I put “reboot espresso machine” on my to-do list days ago. I ignored that for a while, fearfully. This weekend, however, has been all about being present, being at home, and working down the list of tasks I had in front of me, many of which fell into this same “tread carefully” category of odds and ends I felt uncomfortable with. Like the sub-woofer. Like the espresso machine. So, yesterday I read the manual. I watched a manufacturer-sponsored video on using the machine. I bought almond milk made specifically for making espresso beverages (different texture than the usual sort). I had already emailed customer support and specifically inquired whether there would be gaskets needing to be replaced after 2 years in storage (there are not, they said). Finally – verb time. I filled the machine with water. Turned it on. Ran some out as hot water. Ran some out as steam. Checked the settings on each feature… and by the time I’d done all those things, it was much too late in the day for strong coffee, and I’d run out of courage. lol I talked myself out of making a coffee, and put that off for the morning.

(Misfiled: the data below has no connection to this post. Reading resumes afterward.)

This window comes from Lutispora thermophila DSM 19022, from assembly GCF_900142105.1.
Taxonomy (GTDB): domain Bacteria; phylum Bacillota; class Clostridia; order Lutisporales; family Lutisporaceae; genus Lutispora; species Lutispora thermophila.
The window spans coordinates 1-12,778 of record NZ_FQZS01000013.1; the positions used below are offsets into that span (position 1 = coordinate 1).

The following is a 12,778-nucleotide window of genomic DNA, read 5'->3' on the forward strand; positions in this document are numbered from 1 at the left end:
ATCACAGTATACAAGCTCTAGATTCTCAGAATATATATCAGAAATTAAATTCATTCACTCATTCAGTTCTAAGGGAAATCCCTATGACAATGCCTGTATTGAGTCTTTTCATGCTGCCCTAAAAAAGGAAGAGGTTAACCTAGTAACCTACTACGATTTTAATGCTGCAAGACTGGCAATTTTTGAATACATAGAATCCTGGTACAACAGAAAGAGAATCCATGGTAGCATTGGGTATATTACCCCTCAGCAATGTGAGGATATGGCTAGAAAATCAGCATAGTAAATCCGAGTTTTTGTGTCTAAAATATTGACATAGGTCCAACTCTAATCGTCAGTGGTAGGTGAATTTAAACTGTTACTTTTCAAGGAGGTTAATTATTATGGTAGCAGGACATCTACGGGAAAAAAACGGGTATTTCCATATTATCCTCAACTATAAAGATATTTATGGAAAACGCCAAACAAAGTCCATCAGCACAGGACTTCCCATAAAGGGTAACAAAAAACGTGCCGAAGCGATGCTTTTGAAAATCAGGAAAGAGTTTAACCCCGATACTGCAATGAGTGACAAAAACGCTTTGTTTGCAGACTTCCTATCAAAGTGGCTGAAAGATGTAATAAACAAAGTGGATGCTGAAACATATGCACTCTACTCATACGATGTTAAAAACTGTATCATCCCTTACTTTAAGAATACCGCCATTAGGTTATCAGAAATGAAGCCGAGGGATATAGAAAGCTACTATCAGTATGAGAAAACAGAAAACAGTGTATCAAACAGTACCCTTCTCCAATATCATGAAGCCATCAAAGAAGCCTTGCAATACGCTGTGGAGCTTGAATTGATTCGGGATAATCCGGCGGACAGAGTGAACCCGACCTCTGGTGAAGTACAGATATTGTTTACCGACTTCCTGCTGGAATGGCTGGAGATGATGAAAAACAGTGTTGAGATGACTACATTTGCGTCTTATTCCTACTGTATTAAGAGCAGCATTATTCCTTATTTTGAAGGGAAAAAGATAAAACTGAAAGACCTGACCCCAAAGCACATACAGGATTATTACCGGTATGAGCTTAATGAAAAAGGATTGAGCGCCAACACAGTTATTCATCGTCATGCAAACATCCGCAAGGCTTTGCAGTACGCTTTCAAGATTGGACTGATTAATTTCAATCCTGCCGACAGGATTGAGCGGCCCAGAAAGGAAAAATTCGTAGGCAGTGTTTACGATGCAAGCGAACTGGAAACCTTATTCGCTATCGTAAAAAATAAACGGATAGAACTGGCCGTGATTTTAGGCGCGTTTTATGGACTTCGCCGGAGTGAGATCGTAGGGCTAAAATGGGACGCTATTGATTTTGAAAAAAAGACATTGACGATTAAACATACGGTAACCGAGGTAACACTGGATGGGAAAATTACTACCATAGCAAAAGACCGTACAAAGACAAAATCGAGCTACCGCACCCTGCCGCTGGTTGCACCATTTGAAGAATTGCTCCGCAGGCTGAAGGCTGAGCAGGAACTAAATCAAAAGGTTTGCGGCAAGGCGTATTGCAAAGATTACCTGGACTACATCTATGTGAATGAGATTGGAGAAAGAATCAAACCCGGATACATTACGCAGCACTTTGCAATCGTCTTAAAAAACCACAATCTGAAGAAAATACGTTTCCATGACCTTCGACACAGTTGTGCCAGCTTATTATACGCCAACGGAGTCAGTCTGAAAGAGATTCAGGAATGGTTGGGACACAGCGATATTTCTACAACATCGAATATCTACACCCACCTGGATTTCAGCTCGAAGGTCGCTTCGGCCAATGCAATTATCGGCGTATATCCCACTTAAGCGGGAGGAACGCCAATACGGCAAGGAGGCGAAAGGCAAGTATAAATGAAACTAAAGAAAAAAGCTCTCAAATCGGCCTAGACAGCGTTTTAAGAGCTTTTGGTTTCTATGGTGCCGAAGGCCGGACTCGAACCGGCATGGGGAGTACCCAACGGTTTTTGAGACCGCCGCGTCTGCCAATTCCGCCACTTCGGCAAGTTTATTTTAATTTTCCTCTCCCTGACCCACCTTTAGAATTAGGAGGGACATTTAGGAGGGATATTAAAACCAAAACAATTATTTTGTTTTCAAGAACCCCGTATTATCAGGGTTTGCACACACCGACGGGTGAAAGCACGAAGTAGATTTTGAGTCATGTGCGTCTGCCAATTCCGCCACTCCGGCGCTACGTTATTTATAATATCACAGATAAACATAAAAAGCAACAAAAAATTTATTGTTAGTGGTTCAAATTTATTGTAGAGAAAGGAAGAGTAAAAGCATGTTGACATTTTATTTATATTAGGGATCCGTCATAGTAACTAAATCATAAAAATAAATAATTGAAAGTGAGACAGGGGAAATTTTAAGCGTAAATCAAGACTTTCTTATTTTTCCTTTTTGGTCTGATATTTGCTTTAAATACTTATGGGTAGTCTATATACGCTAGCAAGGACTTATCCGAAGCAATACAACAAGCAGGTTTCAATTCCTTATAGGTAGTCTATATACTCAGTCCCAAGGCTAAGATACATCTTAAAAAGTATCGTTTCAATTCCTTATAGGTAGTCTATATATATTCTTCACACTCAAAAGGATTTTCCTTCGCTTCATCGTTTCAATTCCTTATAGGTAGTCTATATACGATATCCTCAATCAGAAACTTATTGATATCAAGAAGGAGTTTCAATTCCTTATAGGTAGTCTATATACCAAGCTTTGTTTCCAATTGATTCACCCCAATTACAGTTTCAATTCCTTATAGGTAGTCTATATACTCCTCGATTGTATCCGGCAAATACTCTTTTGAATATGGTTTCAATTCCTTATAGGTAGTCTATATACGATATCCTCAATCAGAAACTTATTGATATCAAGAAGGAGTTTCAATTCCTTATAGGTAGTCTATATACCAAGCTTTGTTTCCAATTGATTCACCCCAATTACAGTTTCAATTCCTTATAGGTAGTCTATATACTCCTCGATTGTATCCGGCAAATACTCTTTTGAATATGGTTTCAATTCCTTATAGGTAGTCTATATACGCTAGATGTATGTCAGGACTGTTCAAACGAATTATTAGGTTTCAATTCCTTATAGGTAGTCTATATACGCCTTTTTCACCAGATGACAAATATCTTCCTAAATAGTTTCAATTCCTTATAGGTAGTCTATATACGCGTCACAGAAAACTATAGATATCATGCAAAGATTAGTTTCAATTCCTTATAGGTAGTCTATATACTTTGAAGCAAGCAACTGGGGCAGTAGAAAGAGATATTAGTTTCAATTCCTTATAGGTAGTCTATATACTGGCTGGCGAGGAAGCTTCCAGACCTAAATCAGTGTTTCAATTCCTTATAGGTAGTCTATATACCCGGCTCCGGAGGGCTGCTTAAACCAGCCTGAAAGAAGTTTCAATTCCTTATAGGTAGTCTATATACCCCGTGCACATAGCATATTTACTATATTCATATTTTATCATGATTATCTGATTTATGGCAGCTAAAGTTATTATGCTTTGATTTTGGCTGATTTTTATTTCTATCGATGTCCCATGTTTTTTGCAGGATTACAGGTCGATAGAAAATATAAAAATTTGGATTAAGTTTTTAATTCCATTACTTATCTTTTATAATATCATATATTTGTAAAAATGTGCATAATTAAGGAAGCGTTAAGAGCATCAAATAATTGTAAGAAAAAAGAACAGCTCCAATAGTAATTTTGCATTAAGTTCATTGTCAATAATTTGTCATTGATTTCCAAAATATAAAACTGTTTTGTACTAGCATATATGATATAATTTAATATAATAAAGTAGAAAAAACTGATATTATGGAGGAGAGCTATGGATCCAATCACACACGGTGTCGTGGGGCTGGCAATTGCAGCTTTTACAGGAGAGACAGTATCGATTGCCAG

I woke peculiarly early today. Like… seriously. 2:51 am. Somehow, I managed to be so entirely awake that getting up to pee did not naturally result in going back to bed, and I got up. Fuck it. It’s almost 3:00 am, and 3:00 am is “almost 4”, which is only half an hour from when the alarm would go off, so… Right. I’m up. Coffee time!